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A Project Contingency Framework Based on Uncertainty and Its Consequences

In: Business and Management

Submitted By renu8506
Words 311
Pages 2
1. Introduction
The growing diversity of projects is being reflected in a growing diversity of ways to manage them. The dominant approach to project management remains the ‘‘plandriven” model, as exemplified by the Bodies of Knowledge
(BOKs) of the various PM professional associations (e.g.
Project Management Institute, 2004). However alternative or complementary approaches such as lean, agile, and soft systems methods have gained acceptance in some fields, and are beginning to spread beyond their areas of origin
(e.g. Poppendieck and Poppendieck, 2003; Yeo, 1993).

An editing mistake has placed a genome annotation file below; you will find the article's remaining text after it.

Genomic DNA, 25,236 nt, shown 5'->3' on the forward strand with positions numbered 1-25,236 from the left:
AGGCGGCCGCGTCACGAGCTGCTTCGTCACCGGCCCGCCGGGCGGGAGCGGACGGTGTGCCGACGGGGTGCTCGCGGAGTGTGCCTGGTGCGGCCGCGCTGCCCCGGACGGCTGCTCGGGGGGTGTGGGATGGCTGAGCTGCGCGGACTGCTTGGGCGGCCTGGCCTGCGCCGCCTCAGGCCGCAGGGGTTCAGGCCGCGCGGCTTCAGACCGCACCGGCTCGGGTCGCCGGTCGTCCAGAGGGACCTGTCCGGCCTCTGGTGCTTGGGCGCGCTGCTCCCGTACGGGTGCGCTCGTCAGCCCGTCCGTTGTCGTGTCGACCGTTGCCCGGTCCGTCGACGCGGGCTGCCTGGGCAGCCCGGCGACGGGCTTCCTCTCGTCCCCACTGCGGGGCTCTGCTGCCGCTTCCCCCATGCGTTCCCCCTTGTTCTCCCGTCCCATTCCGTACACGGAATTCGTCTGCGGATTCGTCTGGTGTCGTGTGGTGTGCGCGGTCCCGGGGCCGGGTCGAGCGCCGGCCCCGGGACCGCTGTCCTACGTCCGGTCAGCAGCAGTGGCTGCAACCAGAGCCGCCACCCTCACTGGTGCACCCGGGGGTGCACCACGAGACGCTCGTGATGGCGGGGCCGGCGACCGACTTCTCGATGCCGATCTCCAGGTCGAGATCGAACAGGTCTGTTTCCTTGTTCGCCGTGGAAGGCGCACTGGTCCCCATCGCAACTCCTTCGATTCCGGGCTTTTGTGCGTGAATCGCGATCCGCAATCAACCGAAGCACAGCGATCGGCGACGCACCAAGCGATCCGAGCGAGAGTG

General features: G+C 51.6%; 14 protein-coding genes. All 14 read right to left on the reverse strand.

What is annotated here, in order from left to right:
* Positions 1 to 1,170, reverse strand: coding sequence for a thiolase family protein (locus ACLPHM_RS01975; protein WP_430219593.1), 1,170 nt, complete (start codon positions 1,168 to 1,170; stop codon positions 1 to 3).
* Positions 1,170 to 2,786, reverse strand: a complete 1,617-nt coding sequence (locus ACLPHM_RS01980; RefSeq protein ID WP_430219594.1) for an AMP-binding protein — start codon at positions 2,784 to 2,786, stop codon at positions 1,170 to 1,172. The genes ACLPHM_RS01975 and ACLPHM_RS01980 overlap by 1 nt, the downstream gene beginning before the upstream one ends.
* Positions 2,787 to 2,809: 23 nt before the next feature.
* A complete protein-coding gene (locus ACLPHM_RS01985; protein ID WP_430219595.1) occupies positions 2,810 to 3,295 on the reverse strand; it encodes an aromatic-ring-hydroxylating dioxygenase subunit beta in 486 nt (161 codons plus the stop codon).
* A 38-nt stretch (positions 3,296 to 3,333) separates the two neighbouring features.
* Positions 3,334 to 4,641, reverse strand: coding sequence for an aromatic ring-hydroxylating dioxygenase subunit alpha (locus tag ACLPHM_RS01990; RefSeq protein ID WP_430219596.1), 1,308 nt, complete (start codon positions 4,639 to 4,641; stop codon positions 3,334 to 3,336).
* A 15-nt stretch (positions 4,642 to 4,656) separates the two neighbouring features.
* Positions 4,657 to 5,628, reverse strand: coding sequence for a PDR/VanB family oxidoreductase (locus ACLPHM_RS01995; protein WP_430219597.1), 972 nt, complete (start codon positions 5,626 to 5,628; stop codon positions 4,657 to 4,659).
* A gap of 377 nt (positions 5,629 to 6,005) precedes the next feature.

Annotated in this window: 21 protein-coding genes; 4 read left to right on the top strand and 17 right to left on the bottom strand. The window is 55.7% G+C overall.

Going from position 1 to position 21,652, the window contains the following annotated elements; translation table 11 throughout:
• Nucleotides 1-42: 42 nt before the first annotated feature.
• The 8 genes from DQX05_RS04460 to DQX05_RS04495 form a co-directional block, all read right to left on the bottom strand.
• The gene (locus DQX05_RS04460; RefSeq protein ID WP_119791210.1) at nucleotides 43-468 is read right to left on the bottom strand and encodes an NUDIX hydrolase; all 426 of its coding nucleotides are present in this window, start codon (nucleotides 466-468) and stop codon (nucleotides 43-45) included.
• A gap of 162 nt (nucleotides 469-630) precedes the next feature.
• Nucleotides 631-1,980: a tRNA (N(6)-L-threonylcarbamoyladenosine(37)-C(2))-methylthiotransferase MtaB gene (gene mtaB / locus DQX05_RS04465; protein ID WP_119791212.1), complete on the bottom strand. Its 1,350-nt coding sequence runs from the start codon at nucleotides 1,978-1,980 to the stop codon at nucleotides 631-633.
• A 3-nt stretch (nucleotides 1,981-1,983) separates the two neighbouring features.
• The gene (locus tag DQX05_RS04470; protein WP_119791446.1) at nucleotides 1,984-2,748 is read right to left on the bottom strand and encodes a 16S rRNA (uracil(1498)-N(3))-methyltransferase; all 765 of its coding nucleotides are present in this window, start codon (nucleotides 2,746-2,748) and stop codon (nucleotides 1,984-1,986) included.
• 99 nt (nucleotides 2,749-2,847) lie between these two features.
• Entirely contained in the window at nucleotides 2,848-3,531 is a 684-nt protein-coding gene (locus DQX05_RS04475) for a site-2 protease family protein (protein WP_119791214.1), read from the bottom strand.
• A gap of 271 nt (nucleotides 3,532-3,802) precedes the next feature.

Even within the plan-driven model, increasingly diverse methods are being advocated.
Despite this increasing range of available management choices, project managers frequently fail to seriously consider their alternatives (Brown et al., 2000; Shenhar,
2001). This may be partly because they do not consider this to be within the scope of ‘‘project management”, (although it is clearly part of the wider concept of ‘‘management of projects” (Morris et al., 2006)). But the lack of decision support tools also discourages such consideration.
Although project categorisation systems are common within organisations, these are generally narrowly tailored and categorisation criteria often are not logically linked with objectives (Crawford et al., 2005). Hence there is a need for enhanced methods for relating PM approaches to projects.
One path to such methods is via project contingency theory (PCT). PCT argues that the best approach to managing a project depends on context: different conditions require different project organisational characteristics, and the effectiveness of the project is related to how well organisation and conditions fit each other. PCT has developed from general organisational contingency theory, building upon innovation (e.g. Shenhar and Dvir, 2007)
and…...

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